The Ethiopian coffee grows at heights from 1100 to 2100 metres above sea level at mid-annual temperature 20—25°С and precipitations of 1500-2000 mm a year.
Average productivity of coffee is 4 metric centner /hectare. Coffee gathering lasts from August till January.
Two thirds of coffee made in the country is given by the southwest area of Ethiopia covering administrative areas of Kefa, Illubabor, Gamo-Gofai Uollega.
In vicinities of Djimmah, the largest city of the southwest, there are plantations of cultural and semicultural coffee.
To the north of Djimmah, in the Kefa area, the settlements of Grief, Gymbi, Lekempt are located. Coffee from the given region gives sharp and fragrant infusion with wine smack. Taste of coffee Lekempt is especially unusual: balanced, rich and with wine tones.
Commodity manufacture of coffee is the basic specialisation of the southeast area as well. In vicinities of the city of Harrar — former capital of the country — there are the largest coffee plantations. Here the most popular grade of the Ethiopian coffee is made — Harrar. It is classified as Extra-Sifted, i.e. coarse-beaned, Longberry — medium-beaned and Shortberry — fine-beaned.
The most widespread among them is longberry sold in the market under the names Long-berri Mocha or Abbyssinien Longberry.
Coffee produced in Ethiopia is exclusively dry processed Arabica. It is interesting that both glorified Ethiopian grades — Harrar and Djimmah — outwardly look unattractively, however possesses a magnificent bouquet and are used in mixes with Colombian and Javanese and also for creation of a commercial grade of Mocha Style having much in common with Yemen Mocha.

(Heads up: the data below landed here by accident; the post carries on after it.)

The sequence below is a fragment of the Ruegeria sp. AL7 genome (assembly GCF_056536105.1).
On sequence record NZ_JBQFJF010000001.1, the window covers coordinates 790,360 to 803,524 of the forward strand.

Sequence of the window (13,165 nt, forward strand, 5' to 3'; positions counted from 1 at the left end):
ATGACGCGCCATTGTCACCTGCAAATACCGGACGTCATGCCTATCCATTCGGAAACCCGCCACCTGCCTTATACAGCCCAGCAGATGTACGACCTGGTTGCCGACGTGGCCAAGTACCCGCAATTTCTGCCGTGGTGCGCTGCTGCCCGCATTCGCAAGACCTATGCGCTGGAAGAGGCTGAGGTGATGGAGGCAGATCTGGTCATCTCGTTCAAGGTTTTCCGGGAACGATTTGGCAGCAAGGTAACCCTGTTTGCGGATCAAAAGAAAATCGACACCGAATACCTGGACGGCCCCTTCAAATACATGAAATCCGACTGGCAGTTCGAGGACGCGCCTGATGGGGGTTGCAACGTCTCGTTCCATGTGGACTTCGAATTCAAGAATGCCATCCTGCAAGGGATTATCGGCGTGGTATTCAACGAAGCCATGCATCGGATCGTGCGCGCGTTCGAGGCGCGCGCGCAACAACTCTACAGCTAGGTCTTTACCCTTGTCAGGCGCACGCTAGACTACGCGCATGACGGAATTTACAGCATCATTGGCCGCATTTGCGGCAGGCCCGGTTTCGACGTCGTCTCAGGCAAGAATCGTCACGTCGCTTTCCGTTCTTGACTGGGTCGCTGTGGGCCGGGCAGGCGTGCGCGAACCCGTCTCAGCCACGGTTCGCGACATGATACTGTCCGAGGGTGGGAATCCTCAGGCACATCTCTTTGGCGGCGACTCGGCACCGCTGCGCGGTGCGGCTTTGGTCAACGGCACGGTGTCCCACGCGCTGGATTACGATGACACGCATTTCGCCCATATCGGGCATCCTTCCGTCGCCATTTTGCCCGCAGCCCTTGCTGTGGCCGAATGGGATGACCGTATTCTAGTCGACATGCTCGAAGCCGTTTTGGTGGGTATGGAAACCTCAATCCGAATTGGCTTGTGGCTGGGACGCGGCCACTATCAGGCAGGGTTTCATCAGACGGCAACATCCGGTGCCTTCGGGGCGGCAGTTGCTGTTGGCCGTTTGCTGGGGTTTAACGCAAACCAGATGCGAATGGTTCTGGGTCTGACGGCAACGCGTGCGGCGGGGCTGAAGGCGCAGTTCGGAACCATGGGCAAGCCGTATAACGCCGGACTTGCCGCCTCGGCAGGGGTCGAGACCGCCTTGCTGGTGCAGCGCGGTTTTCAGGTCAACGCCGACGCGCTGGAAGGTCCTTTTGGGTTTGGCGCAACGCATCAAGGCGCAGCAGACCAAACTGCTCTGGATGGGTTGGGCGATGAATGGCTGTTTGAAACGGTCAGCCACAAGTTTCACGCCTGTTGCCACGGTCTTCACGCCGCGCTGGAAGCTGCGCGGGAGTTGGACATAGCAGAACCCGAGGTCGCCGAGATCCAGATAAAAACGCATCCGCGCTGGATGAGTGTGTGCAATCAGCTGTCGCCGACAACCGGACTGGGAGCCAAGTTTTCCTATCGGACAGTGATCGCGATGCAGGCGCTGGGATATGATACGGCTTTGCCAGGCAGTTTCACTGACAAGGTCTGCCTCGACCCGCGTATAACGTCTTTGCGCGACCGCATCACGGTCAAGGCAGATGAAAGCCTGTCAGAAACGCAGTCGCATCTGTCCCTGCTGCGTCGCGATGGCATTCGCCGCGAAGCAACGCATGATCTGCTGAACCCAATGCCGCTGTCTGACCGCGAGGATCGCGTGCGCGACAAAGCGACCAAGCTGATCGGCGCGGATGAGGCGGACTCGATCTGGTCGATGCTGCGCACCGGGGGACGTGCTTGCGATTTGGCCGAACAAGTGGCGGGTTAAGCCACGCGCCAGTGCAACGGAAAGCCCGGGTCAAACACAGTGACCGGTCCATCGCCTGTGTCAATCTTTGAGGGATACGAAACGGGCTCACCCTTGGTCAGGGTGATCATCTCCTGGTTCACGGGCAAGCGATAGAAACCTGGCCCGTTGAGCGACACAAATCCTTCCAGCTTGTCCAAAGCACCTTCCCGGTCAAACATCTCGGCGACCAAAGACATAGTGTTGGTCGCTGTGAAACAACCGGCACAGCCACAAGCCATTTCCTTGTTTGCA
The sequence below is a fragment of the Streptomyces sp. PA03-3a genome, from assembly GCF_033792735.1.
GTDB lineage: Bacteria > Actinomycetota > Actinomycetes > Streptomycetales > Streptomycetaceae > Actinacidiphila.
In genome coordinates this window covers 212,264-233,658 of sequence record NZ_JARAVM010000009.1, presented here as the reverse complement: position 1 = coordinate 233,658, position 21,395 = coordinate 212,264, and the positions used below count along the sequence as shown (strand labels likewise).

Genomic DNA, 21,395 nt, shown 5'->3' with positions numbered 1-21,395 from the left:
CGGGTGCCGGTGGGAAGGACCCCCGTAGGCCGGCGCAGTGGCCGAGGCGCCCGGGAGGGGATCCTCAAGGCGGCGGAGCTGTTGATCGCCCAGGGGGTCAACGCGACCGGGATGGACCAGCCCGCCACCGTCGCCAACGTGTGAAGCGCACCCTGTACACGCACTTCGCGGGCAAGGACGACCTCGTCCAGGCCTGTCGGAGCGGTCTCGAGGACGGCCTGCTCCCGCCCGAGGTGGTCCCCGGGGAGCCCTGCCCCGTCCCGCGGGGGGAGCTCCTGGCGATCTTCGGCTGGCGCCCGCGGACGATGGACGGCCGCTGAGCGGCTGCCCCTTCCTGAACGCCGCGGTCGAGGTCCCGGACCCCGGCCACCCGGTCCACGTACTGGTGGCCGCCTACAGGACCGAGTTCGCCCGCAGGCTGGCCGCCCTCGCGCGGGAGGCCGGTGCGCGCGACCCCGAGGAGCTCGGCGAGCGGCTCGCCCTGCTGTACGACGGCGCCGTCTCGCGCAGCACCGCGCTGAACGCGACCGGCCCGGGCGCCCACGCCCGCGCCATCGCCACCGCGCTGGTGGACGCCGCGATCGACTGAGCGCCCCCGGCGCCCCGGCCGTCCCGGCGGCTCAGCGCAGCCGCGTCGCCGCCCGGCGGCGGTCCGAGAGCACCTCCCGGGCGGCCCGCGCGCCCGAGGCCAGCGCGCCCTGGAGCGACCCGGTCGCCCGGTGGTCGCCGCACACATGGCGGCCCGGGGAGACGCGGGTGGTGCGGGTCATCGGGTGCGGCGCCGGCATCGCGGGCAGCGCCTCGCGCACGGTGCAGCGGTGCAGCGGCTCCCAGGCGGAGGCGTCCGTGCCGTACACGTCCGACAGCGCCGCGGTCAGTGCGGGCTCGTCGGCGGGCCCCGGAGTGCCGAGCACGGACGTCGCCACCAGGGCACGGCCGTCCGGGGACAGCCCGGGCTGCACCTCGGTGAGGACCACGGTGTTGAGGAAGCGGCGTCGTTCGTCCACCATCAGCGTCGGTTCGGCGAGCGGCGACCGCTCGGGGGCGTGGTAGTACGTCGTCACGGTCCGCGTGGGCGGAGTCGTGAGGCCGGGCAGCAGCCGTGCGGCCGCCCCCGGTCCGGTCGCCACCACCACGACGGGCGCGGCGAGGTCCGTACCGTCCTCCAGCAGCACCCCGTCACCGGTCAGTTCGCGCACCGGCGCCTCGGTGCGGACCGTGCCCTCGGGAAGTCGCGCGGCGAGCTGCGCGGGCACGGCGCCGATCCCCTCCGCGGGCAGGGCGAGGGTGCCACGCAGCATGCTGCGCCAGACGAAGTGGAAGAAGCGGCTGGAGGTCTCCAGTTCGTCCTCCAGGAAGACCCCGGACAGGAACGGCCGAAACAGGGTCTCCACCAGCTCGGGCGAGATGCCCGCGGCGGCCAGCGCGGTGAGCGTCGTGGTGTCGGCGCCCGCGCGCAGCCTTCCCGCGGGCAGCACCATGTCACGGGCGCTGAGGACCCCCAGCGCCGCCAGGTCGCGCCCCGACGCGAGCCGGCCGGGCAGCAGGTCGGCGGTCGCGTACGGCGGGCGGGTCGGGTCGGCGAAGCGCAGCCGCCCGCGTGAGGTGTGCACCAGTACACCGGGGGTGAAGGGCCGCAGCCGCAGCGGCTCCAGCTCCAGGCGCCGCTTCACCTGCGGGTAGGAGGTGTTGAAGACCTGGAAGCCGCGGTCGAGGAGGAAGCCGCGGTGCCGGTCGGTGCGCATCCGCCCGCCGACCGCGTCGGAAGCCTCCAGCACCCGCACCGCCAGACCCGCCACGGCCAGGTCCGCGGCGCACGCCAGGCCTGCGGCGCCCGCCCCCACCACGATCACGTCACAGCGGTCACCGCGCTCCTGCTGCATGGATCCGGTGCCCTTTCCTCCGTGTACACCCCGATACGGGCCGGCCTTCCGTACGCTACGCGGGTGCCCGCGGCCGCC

In the centre and in the south of the country there is Sidamo coffee manufacture. Coffee from here is known as Sidamo, Ethiopian Fancies etc. It is marked as Y (or Ygra) Chelte.
The most fragrant and high-quality grade of coffee from Sidamo area is Yirgacheffe. It is estimated by experts as one of the best grades. It gives rich infusion with surprisingly long aftertaste in which flower notes are obviously felt.
Coffee of Yirgacheffe is exported to Japan, the USA. Among the European countries the considerable share is bought by Germany.
Ethiopia is one of the basic manufacturers of coffee in the world and on the African continent.
Today the country — one of the leaders of coffee manufactures. What is even more surprising - the considerable part of wild coffee groves is still not exploited. Thus, the potential of development of coffee branch in Ethiopia is very high and does not leave doubts in great "coffee" future of the country.
Coffee in this country has been delivered in the beginning of the XX century from the nearby countries. Now more high-quality coffee is produced in the north round the settlements Kasama, Nakonde, Isoka and about the capital Lusaka. In many respects Zambian coffee reminds the Kenyan one.
This country has started coffee cultivation not long time ago — in the 60s of the XX century. The merit of it belongs to the South African farmers who have based here the first coffee plantations.
The main areas of manufacture are concentrated along the border with Mozambique.
Local coffee possesses pure, soft and fruit taste, wine aftertaste and excellent aroma.